News
Senators push for EOBRs in all trucks

By Jami Jones
senior editor

 

If Sens. Mark Pryor and Lamar Alexander get their way, all trucks will have electronic on-board recorders installed.

Pryor, D-AR, and Alexander, R-TN, introduced Senate Bill 3884 in late September. If passed into law, it would mandate that 100 percent of all “commercial motor vehicles involved in interstate commerce and subject to hours of service be equipped with EOBRs.”

“Unfortunately, Sen. Pryor has bought into all of this BS being sold by all of the big trucking companies, trial lawyers and device manufacturers,” said Todd Spencer, OOIDA executive vice president.

“They will all get benefits from an EOBR mandate. Unfortunately for the rest of us, highway safety won’t be one of them.”

Spencer also points out that EOBRs of any kind will require input from the drivers. That interaction alone is enough to show that the black boxes cannot be any more reliable in documenting true HOS compliance than paper logs.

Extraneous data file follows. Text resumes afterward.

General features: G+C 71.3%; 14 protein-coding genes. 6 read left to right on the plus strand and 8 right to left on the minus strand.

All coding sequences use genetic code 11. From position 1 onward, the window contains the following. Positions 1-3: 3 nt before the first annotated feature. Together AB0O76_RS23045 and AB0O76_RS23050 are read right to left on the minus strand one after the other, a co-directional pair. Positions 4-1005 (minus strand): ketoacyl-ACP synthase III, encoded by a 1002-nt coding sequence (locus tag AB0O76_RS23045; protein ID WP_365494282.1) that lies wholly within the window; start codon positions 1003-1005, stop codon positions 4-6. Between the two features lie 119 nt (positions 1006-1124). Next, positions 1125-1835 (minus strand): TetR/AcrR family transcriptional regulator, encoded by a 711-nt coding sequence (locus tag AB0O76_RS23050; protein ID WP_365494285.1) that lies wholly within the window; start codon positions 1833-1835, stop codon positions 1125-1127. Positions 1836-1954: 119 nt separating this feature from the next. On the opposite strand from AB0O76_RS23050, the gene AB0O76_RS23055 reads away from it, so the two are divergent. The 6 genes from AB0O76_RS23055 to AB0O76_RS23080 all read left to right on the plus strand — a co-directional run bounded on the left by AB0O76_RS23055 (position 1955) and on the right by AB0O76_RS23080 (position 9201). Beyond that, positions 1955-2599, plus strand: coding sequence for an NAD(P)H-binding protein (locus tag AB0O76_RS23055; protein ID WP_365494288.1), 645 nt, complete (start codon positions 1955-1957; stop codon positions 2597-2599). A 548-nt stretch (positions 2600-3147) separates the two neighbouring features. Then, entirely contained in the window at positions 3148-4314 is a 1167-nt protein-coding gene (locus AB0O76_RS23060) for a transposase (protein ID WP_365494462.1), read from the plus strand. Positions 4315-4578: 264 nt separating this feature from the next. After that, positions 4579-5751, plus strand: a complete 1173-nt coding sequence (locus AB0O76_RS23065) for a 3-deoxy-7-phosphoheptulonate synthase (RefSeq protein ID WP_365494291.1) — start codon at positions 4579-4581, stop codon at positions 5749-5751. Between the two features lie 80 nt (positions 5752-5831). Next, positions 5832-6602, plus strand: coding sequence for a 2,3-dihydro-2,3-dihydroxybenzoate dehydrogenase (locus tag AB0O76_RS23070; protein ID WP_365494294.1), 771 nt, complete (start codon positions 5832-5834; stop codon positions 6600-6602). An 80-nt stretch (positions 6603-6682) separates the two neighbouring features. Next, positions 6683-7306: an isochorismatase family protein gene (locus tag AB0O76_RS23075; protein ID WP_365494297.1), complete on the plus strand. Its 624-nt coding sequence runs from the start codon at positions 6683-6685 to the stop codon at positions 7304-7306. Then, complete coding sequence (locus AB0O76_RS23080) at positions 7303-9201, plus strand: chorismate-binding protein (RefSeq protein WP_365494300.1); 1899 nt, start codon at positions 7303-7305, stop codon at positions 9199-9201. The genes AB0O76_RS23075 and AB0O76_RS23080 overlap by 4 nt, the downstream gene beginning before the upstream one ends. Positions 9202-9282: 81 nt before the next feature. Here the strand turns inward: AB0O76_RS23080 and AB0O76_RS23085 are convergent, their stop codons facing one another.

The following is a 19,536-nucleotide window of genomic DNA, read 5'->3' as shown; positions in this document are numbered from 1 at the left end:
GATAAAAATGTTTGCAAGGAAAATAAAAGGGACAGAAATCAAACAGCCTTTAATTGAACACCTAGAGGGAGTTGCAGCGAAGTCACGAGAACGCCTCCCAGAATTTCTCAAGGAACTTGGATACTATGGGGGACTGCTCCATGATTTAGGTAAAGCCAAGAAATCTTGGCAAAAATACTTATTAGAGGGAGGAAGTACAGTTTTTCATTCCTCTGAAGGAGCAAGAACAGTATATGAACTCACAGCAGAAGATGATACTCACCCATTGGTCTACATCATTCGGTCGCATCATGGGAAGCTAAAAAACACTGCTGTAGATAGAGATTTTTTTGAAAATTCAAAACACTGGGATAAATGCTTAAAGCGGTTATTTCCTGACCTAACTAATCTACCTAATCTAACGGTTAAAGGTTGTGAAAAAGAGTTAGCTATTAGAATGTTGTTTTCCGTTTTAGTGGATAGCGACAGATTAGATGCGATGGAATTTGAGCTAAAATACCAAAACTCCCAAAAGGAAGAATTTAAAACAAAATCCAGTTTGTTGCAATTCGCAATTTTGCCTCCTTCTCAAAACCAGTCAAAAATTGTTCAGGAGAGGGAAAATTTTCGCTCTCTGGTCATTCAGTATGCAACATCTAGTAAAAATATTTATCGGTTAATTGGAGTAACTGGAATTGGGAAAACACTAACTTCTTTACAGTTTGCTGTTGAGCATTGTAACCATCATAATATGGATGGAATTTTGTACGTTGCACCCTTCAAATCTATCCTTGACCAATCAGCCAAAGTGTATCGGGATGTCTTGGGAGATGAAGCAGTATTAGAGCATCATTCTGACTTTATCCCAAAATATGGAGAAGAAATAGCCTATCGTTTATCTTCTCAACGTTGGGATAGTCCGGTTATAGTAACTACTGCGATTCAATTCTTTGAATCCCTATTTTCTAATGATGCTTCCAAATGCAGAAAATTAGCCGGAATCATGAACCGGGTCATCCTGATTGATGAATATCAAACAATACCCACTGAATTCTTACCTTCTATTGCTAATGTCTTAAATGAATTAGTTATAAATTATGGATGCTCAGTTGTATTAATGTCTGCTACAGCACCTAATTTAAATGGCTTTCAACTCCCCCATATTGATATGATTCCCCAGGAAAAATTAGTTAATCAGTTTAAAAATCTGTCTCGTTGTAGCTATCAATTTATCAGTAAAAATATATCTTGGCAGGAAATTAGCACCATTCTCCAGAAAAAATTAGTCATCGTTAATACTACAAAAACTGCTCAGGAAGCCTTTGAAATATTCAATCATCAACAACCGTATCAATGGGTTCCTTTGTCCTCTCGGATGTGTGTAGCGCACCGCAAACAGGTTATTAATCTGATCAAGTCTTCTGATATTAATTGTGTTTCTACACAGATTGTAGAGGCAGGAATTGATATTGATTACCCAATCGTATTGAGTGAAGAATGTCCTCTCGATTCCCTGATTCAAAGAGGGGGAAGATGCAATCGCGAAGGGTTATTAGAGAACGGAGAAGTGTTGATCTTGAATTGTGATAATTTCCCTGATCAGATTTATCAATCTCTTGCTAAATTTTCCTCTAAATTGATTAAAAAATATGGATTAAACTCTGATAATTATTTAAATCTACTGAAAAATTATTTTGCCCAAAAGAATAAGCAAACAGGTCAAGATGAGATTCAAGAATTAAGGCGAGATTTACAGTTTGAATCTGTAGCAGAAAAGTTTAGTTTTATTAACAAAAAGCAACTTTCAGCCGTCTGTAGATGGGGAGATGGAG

The Federal Motor Carrier Safety Administration adopted a regulation that will mandate the use of the devices for motor carriers with a record of chronic noncompliance with the HOS regs.

The regulation mandates EOBRs for motor carriers with a 10 percent or greater violation rate of the HOS regulations. The EOBR rule officially went into effect June 4. The compliance deadline for the regulation is June 4, 2012.

In June, the Owner-Operator Independent Drivers Association filed kickoff paperwork for a legal challenge of that electronic on-board recorder regulation.

The Association and three members filed a petition for review with the United States Court of Appeals for the Seventh Circuit on June 3. In addition to OOIDA, the plaintiffs include OOIDA Members William J. Culligan, Adam D. Burnett and Douglas A. Oldham.

Spencer said that before FMCSA or Congress moves forward with any sort of broader mandate, the Association believes questions – such as does the mandated use of electronic on-board recorders make any sense in terms of cost, regulatory burden and their real effectiveness on highway safety – must be answered. LL

 

jami_jones@landlinemag.com

March/April
Digital Edition